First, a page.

I have a short paper appearing next month in the Journal of Public Deliberation.  A preview is available here.  Below is a precis.

In its first half, “Cultivating Deliberation for Democracy” discusses the failure of “deliberation technologies” to substantially improve public deliberation in either quantity or quality.   To be sure, new technologies have made possible massive quantities of deliberation of a very public kind (e.g. in public forums such as comments in the New York Times).  However those technologies are not specifically deliberation technologies.  Nothing about them is specifically tailored to support deliberation as opposed to other forms of public conversation.  Meanwhile, deliberation technologies properly so-called – including my own previous efforts – have notably failed to be adopted by the public at large.  I explain this by pointing out the obvious: people don’t like to be “boxed in” by the kinds of constraints typically provided in deliberation technologies.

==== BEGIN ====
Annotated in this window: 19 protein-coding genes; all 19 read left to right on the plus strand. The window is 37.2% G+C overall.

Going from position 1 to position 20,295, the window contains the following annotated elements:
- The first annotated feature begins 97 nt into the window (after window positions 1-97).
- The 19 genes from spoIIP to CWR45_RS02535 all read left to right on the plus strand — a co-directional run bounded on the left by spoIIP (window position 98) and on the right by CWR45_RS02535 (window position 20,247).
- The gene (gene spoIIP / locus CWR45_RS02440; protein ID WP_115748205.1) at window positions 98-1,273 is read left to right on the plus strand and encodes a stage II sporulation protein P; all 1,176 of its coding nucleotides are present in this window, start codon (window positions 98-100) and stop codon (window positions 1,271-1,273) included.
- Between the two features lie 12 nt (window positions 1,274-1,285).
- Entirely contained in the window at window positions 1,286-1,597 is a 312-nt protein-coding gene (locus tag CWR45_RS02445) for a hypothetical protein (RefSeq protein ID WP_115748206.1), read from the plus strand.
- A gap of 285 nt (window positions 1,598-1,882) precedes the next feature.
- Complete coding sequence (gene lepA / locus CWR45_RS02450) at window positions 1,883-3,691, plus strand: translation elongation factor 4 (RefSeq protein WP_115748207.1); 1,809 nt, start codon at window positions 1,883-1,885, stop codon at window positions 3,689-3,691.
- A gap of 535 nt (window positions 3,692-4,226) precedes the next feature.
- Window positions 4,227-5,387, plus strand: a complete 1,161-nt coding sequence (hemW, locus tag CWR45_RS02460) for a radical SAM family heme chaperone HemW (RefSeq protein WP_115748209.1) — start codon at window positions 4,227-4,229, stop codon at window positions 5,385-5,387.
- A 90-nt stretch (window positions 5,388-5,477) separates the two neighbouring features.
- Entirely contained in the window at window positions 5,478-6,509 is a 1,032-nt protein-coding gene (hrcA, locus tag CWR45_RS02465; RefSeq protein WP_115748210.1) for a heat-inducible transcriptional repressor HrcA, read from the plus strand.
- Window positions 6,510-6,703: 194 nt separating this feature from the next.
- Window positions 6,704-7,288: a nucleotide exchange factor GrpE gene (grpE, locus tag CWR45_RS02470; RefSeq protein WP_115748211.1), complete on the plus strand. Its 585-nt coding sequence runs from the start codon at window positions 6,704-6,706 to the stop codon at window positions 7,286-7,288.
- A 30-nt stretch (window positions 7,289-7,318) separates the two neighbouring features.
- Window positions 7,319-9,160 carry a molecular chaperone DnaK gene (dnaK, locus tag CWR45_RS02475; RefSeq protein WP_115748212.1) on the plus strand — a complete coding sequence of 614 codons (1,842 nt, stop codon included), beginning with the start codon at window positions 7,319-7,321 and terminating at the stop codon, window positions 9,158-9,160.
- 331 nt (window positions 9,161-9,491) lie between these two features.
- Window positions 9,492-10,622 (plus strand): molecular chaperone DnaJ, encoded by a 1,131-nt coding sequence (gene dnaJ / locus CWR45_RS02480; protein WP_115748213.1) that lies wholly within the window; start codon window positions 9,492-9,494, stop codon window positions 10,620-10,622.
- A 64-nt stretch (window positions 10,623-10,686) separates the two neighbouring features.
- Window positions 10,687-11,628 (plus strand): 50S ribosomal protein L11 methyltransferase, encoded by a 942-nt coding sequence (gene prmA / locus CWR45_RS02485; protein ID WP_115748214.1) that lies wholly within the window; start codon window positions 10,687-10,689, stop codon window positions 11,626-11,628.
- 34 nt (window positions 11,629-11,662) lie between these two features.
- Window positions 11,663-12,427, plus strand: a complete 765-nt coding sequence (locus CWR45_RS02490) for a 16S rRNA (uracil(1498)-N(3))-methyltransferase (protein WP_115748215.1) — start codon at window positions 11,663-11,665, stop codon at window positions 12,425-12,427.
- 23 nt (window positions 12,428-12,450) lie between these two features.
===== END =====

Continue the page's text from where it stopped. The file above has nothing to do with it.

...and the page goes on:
The second half gives an overview of the YourView project.  YourView is a deliberation technology, but tries to take a rather different approach, aiming to cultivate rather than construct quality public deliberation. YourView provides a forum in which participants can vote and comment on major public issues.  What makes YourView distinctive is that it attempts to determine the “collective wisdom” of the participants.  It does this by calculating, for each participant, a “credibility” score, using data generated through their participant and others’ responses.   In more philosophical terms, YourView attempts to determine the extent to which a participant is exhibiting various “epistemic virtues” such as open-mindedness.  Credibility scores are useful in two ways.  First, they enable YourView to calculate the collective wisdom by weighting contributions by credibility.   Second, they drive more, and more thoughtful, engagement on the site, because high credibility translates to status and (in some ways) power in the YourView forum.